Ultimately, the hardest evidence is the calendar itself which is relatively immutable. If the Jews were, indeed, fasting for Tish`a b’Av –as can plainly be seen by resorting to any Hijri to Hebraic calculator– then this would negate the suspicions of our dear brethren from the Shī`ah that the fast of `Āshūrā’  was created by the Umayyads as a distraction from the martyrdom of our Master al-Ḥusayn (عليه السلام – Peace be upon him). It is remarkable that such chronological accuracy was not only recorded but preserved over the ages and is a testimony to the overall veracity of the Sunnah.

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17 Comments

    • Shibli Zaman says:

      Wonderful piece from Shaykh `Abdul Hasan Nadawi. There are a few issues worth mentioning though:

      1) Chag ha-Aviv (חג האביב), what the Shaykh refers to as “Abib” (should be “Aviv”), is just another term for Passover. So is the Shaykh saying the Jews were celebrating Passover on the 10th of Muharram? This is not likely.

      2) Yom Kippur is not, and never has been, a day of mourning for Jews. Actually, mourning on Yom Kippur is forbidden. If one is mourning a death, called “Shiva”, they are to consider it complete and stop if it falls on Yom Kippur. It’s a day of celebration. Regardless, whether or not it was a day of mourning is irrelevant.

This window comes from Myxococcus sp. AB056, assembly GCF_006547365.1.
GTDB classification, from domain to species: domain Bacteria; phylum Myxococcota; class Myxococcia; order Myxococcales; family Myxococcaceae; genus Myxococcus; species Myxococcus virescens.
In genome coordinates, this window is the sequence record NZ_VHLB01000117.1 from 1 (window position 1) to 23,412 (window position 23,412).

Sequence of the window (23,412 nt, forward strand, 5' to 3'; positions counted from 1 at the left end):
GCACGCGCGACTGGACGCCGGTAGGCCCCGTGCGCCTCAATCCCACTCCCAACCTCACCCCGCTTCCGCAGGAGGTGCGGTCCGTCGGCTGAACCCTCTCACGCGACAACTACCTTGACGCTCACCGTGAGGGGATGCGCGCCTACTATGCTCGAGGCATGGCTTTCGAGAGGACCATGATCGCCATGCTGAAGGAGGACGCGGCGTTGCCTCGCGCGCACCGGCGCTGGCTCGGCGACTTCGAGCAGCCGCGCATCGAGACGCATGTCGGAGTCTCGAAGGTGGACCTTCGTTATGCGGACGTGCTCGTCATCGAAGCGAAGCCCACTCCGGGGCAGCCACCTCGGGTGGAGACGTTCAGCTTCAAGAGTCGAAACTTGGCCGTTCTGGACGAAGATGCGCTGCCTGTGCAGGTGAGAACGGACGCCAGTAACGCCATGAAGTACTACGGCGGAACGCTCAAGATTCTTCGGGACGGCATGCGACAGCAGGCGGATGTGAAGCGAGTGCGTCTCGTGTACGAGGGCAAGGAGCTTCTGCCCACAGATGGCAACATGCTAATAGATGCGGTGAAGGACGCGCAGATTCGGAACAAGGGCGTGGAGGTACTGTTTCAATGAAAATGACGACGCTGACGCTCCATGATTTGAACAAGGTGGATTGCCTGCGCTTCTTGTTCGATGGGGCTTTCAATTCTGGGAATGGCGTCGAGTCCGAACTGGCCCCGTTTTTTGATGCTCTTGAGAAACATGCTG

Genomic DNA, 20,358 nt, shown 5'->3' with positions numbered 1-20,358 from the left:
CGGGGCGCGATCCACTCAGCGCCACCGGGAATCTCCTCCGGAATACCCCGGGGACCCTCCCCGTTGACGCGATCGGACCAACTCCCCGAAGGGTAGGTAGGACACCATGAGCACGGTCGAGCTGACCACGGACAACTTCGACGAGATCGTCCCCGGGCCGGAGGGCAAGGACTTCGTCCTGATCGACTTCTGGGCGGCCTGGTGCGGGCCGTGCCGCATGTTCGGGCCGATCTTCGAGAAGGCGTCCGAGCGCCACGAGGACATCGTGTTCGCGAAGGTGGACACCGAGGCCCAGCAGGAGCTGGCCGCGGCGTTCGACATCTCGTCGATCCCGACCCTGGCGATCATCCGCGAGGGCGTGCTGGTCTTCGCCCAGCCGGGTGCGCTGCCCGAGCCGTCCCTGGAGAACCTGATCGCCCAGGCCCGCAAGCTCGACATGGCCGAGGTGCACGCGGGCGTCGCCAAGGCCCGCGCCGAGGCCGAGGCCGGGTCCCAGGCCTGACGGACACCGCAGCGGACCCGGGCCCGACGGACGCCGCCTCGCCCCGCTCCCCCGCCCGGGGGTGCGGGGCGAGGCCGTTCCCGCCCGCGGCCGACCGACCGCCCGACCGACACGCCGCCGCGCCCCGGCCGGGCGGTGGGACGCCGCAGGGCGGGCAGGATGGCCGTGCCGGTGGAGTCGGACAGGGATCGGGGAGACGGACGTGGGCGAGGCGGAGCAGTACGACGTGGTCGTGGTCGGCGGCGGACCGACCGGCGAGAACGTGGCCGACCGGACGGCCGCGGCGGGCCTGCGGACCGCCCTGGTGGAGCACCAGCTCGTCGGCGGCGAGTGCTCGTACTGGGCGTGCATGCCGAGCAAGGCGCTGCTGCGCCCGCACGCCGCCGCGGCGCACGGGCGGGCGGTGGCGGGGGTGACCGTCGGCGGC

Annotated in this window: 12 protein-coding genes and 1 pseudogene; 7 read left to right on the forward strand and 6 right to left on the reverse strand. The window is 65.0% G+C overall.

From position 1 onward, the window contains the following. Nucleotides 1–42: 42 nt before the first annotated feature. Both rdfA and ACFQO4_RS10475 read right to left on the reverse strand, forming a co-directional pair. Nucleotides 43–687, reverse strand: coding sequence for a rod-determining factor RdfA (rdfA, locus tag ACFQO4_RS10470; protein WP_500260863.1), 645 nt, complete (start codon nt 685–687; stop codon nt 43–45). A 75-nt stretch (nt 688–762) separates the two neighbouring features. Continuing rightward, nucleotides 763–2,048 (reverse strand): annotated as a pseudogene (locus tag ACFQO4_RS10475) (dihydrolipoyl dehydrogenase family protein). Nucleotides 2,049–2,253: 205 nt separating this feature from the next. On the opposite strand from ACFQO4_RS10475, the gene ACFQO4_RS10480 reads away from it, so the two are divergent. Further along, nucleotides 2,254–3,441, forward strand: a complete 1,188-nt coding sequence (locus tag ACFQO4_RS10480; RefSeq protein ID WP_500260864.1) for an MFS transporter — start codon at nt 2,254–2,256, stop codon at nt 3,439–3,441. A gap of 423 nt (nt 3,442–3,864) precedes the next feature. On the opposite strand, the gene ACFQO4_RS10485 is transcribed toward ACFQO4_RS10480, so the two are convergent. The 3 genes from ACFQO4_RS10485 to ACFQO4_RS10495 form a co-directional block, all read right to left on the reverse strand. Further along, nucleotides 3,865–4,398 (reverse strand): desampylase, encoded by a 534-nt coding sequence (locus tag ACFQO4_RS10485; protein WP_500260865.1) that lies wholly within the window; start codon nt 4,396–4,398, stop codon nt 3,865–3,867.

There is no need for speculation when we can easily calculate and corroborate Hijri and Hebraic dates. Muharram in 622 was the month of Av in the Jewish calendar. Passover falls nowhere near the 10th of Muharram at any time in the Prophet’s life in Medina.

    • Iqra says:

      I’m embarrassed of people like you. What makes Nadwi’s piece more scholarly? And what was the NEED to even say “more scholarly?” Why not just offer the link and keep the rest to yourself? I don’t see you writing pieces? Have you read his other works?

      http://www.suhaibwebb.com/author/shibli-zaman/

      Shame on you.

      • mw_m says:

        Wow, I seem to have hit a nerve. Br. Shibli Zaman did not take any offense at my comment (nor did I mean any) so I don’t see what you’re getting upset about.

        I do find it distasteful that you refer to someone like Shaykh Abul Hasan Nadwi as simply “Nadwi” however.

        • Shibli Zaman says:

          MW_M, I did feel that your comment could have been worded better. I have a very thick skin, but many would not appreciate you stating that their opinion is inferior to another’s without even addressing the content of either piece. Would you agree?